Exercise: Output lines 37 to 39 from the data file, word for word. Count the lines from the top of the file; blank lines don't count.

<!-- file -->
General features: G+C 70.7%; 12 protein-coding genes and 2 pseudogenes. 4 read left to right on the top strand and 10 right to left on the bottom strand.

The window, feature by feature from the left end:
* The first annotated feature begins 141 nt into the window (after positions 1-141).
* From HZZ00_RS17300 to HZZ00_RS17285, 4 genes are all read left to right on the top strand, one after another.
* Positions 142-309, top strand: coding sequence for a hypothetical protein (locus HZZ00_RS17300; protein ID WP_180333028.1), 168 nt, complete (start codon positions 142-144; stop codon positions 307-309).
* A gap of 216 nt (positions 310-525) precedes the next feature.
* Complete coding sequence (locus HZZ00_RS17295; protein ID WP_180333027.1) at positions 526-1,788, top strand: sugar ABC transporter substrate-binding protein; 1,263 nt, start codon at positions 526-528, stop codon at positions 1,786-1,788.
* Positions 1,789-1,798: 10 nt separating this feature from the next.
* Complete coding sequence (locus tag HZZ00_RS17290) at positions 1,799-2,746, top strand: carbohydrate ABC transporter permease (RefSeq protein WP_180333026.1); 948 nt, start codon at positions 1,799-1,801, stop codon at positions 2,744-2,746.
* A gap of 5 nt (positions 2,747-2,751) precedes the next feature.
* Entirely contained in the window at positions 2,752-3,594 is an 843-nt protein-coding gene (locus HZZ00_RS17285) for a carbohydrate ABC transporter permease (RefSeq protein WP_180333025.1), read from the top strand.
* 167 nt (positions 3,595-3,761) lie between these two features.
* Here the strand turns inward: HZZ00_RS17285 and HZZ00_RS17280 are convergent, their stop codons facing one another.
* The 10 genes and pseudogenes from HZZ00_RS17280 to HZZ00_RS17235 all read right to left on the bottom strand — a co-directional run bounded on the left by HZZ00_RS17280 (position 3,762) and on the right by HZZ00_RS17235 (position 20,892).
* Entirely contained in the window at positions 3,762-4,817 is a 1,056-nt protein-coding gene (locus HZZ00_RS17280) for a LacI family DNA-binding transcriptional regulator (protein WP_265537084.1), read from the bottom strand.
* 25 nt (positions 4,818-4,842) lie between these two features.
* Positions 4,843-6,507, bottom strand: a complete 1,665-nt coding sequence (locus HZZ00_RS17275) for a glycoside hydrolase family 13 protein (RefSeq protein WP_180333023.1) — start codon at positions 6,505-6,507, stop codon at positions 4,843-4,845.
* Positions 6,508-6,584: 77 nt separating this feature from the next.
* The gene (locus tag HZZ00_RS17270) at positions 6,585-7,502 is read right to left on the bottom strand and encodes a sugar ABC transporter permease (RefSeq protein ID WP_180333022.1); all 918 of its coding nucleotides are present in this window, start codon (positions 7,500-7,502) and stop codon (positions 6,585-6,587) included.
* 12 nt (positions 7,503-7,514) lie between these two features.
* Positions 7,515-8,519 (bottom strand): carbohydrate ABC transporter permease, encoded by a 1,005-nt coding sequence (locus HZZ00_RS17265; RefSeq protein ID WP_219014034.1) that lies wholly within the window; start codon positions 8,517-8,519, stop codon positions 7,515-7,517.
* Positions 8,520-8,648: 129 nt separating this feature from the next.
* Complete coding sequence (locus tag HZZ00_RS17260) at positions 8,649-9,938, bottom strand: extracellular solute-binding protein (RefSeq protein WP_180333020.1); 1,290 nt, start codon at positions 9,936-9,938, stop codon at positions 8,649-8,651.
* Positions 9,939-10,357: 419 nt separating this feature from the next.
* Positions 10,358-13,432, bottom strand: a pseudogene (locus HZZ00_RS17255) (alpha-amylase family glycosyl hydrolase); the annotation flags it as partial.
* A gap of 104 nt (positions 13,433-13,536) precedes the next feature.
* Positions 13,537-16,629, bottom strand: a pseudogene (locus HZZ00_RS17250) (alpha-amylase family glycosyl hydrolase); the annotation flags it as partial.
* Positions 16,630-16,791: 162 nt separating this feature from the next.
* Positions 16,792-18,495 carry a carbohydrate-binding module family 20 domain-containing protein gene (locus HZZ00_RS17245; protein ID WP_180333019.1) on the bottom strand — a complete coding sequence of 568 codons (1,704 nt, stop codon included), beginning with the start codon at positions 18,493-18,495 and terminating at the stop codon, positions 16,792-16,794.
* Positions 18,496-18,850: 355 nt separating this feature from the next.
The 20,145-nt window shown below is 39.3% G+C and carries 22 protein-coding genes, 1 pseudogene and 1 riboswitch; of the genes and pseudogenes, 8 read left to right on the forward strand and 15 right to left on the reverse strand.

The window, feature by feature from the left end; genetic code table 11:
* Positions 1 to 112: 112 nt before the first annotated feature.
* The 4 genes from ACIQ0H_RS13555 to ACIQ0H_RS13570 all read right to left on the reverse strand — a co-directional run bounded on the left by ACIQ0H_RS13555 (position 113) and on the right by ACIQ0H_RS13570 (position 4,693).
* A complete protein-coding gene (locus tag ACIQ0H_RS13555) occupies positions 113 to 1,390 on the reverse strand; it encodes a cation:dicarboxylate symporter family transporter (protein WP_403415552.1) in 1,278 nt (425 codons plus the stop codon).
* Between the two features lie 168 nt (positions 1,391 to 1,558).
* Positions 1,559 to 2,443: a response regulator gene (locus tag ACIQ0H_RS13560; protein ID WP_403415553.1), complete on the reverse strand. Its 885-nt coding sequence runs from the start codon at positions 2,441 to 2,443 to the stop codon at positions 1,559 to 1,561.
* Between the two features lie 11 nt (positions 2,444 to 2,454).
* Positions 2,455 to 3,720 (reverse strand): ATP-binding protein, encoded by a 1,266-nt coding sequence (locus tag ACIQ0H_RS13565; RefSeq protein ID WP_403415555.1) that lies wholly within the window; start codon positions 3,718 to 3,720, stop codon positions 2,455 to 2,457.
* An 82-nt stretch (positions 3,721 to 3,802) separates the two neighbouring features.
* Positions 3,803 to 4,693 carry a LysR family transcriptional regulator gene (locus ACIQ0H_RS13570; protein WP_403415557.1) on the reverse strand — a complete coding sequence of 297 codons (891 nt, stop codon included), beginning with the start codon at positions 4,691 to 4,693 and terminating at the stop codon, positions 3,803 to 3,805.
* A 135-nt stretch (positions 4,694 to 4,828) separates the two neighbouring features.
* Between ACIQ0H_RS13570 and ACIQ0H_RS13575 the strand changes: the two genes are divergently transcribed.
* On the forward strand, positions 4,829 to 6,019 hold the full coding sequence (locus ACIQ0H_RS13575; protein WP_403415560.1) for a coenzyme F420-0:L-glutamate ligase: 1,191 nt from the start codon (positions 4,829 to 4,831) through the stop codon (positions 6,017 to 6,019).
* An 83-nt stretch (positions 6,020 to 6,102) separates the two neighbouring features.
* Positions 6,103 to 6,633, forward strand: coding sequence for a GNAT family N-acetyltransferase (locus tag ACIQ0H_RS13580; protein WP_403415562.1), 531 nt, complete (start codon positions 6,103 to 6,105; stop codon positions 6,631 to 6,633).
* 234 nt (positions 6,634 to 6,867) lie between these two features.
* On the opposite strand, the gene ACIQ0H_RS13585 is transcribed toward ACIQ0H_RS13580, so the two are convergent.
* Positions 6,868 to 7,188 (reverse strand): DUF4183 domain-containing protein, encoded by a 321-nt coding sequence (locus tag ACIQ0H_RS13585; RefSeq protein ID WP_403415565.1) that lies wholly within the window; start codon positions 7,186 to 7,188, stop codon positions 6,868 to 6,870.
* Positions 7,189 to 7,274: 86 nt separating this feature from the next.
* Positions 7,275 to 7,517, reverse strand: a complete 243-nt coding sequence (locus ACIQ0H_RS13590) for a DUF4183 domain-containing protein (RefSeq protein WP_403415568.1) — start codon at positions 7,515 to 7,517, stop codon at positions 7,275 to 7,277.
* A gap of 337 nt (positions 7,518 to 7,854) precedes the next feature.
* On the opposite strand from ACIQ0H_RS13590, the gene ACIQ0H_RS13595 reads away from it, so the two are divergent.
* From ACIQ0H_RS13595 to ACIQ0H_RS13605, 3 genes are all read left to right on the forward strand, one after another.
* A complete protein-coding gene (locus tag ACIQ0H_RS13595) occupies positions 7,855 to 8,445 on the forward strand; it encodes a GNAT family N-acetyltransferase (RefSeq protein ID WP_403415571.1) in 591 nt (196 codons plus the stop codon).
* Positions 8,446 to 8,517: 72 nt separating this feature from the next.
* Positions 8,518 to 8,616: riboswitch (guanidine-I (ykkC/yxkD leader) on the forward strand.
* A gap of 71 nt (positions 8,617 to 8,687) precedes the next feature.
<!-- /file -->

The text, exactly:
* Positions 1,559 to 2,443: a response regulator gene (locus tag ACIQ0H_RS13560; protein ID WP_403415553.1), complete on the reverse strand. Its 885-nt coding sequence runs from the start codon at positions 2,441 to 2,443 to the stop codon at positions 1,559 to 1,561.
* Between the two features lie 11 nt (positions 2,444 to 2,454).
* Positions 2,455 to 3,720 (reverse strand): ATP-binding protein, encoded by a 1,266-nt coding sequence (locus tag ACIQ0H_RS13565; RefSeq protein ID WP_403415555.1) that lies wholly within the window; start codon positions 3,718 to 3,720, stop codon positions 2,455 to 2,457.